Still the 600 SS isn't the best either, because of their elestic band style power bands.

    If sports bikes are your bent, but you want to commute, I'd suggest the 675 or the GSXR750. Both will grunt a bit off the mid range without the stupidity of the 1000.

    Still for commuting I'd recommend neither.
  12. The Daytona 675 is a lovely sportsbike, but it has a very 'feet up, arse up' riding position that's not ideal for traffic. That's why I'd suggest something more like the Street or Speed Triple: most of the same capability - and you said yourself you weren't yet stretching the capability of your 600 - but with a much more street-sensible riding position.

    I guess one thing to think about might be getting a lightly older GSXR-750, when they were slightly less full-on sportsbike style and seating position - others here would know when the latest ones like that were.
  13. My opinion is they've always been a full on sports bikes. In fact I'd say the opposite, in that with the newer ones the bars are a bit closer and therefore they are more comfortable. Lighter too.
  14. I ride a CBR1000RR to and from work each day (20km round trip) as well as every where else I possibly can and never have any problems getting through traffic, parking etc. They're a fairly compact powerhouse really.

    You do have to watch your speed though. They tend to sneak above the speed limit quite easily. ;) Nothing that can't be controlled but you do have to be on the ball 100% of the time and focused on what's going on.

    If you would really like/want a 1K sports bike I say go for it mate. If you haven't already, take a couple for a ride and decide which one feels more comfortable to you. Only you can answer this. You've been riding a 600 for a while by the sounds of it so step up to a 1K bike and use it to develop your skills further. No need to rush it though - take your time.
  15. What I wonder is how fast they will square of tyres especially if he commutes using proper sports tyres.
  16. I recently sold my 650 cafe racer and bought an R1.

    In my opinion litre sport bikes are definitely not for 9-5 city commuting. Saturday night street cruising is another story. Leave aside seating position, the thing is so frickn loud (gyt-r pipes), its heavy and because I don't have it on wide open throttle when I'm cruising at 60km/h in 2nd gear pulling low revs the exhaust burbles and splutters as though its dumping unused fuel and feels as though I'm harming it...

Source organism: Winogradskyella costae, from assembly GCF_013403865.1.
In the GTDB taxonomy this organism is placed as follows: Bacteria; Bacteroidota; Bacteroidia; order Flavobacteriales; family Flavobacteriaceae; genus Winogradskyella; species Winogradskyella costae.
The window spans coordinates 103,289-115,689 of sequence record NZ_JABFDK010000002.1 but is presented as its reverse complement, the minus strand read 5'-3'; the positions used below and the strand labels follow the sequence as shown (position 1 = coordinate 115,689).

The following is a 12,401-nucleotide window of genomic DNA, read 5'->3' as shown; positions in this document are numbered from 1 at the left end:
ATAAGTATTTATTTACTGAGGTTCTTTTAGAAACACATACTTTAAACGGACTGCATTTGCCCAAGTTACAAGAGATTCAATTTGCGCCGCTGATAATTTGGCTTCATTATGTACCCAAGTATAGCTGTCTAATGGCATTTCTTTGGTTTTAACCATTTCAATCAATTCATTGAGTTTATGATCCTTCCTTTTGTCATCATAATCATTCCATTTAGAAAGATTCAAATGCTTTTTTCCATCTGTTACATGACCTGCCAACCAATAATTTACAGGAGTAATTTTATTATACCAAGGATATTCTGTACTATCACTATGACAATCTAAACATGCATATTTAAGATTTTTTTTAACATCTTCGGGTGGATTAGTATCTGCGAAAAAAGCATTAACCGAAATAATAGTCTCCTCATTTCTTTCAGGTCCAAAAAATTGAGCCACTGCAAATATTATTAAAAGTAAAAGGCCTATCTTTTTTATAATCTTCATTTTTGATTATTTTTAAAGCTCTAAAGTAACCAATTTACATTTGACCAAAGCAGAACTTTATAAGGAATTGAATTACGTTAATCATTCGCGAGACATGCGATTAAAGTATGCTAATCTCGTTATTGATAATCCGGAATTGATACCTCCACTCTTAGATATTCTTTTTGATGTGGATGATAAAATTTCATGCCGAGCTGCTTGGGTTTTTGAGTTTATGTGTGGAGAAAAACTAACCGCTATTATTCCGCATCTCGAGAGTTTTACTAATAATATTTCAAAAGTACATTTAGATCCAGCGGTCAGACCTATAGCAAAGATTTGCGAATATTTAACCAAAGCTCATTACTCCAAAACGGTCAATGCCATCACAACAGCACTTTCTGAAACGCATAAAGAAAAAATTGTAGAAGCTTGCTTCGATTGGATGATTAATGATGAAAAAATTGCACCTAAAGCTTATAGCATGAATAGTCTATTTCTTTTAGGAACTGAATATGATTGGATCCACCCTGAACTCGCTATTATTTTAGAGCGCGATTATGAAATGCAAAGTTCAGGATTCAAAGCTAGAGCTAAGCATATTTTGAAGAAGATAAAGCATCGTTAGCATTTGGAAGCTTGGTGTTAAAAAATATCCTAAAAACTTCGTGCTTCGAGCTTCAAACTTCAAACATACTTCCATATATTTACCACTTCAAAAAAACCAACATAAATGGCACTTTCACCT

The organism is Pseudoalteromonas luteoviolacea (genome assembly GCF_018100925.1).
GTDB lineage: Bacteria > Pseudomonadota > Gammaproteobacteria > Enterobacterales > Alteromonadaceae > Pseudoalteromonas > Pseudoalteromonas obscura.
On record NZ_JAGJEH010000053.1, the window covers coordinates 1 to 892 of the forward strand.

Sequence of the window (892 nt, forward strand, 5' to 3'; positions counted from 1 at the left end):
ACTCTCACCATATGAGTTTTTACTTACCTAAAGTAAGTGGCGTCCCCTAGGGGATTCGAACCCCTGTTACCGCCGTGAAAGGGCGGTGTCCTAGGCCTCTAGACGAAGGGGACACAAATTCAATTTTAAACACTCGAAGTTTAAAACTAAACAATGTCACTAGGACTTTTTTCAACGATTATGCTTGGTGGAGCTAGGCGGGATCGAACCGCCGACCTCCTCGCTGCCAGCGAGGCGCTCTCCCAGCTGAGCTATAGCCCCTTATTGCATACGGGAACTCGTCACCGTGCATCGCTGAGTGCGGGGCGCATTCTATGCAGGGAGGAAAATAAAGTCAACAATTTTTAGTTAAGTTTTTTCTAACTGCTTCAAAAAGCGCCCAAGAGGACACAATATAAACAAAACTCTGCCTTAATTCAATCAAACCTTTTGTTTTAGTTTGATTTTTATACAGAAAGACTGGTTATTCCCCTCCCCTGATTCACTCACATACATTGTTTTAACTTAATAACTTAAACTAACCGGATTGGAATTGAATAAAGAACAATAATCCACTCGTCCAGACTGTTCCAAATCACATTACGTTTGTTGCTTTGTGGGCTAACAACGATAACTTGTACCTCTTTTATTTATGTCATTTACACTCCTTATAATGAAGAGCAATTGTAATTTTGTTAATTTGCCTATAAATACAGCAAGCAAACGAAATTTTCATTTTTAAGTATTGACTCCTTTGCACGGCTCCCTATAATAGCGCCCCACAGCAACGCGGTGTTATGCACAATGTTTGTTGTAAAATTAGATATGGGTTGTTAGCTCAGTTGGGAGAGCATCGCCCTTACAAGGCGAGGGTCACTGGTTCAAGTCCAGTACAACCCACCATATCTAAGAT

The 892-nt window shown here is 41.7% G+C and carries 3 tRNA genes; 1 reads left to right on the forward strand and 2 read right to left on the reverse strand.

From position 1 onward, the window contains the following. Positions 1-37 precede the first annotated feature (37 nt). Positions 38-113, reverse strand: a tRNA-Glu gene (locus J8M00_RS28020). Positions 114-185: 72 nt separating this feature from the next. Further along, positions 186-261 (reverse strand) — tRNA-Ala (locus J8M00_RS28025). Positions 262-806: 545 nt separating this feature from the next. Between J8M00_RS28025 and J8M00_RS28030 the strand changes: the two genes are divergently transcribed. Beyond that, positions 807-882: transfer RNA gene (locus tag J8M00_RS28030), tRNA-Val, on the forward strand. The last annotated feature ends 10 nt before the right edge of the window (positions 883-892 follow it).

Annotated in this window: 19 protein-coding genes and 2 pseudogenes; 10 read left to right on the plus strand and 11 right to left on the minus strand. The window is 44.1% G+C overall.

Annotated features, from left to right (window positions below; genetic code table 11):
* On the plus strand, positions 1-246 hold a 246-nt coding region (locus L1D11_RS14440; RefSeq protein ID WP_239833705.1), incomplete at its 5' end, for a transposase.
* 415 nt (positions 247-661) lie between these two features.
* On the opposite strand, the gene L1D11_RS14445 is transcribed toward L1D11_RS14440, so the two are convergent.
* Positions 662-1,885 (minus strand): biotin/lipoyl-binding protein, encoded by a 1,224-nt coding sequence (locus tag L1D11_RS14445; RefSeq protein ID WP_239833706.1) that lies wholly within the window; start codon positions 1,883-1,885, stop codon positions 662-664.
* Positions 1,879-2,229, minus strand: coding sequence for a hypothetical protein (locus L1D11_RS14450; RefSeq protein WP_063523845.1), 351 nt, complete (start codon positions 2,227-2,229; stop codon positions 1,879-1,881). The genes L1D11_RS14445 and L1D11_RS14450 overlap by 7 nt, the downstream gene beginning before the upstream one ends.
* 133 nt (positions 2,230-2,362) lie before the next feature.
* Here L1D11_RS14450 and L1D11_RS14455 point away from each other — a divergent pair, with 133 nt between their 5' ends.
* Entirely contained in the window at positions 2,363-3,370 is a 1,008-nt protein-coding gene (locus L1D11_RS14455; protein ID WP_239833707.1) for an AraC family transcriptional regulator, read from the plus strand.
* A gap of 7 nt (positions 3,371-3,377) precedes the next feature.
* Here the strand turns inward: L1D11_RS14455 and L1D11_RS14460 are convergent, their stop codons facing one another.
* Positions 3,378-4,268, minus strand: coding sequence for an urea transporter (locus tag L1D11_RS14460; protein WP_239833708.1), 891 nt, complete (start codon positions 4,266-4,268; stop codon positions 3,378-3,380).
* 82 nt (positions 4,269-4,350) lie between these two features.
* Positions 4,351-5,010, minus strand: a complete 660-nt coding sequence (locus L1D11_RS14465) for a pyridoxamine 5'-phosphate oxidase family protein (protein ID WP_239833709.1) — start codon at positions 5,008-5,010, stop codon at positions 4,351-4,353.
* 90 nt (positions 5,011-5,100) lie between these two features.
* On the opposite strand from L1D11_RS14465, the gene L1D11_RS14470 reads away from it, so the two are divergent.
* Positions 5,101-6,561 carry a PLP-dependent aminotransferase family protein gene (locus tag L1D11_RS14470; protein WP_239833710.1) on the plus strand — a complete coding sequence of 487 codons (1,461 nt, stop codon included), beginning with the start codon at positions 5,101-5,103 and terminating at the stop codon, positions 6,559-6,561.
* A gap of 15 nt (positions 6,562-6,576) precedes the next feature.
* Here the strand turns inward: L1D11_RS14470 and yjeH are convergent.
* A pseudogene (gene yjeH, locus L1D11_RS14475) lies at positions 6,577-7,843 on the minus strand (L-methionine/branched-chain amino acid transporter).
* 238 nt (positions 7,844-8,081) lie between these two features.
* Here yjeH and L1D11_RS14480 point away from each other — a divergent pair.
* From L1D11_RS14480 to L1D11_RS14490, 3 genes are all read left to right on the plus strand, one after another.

In my opinion (if I could afford it) I'd have a mild and light bike (a naked 600 or 650) for commuting and the R1 for weekends or for leisure rides.

    If you can only afford one bike and love to make it dance on weekends or cruises for leisure and feel like your current bike is underpowered then get a litre sport bike...better too much than not enough.
  17. I specifically want a super sports for the looks and the occasional netrider twisties. I'm used to the riding position on the CBR from doing 70km/day with no pain any more, but I wouldn't go any more aggressive than that.

    I see the 675 has been mentioned alot here, but I thought the riding position is really aggressive?
  18. litre sports bike for commuting.....not a problem.

    * razor sharp handling
    * proper acceleration
    * awesome brakes
    * light weight compared to the sports touring barges
    * make more than enough power low down
    ( sometimes require mods like Timing Retard Eliminator or 1 tooth less on the front sprocket to get the power where you want it. Commuting, I (mostly) don't use any more than 5-5.5K rpm. )

    * hard on the wrists at lower speeds
    * limited luggage attachment opportunities, and I hate/refuse to wear a backpack....just what you need, the jar of pickles your bringing home from the store stabbing you in the back if you come off.....

    Overall I have little to complain about...even tyres are not that big an issue.

    Use multi compound like Power 2CT's. Toss in a track day every now and again to round them off again and I can get 8-9000 kms out of a set with the front being less around 1/2 worn...but I prefer to change the pair to keep the handling sweet.
  19. Why not buy what you had? You know it works ;)
  20. I think you've just hit the nail square on the head. Agree 100%.

    I'm running Michelin Pilot's (multi compound) on mine and so far the wear is quite nice. They've done about 1500k's and no signs of them wearing unevenly. I go for a ride most weekends though which probably helps with wearning evenly.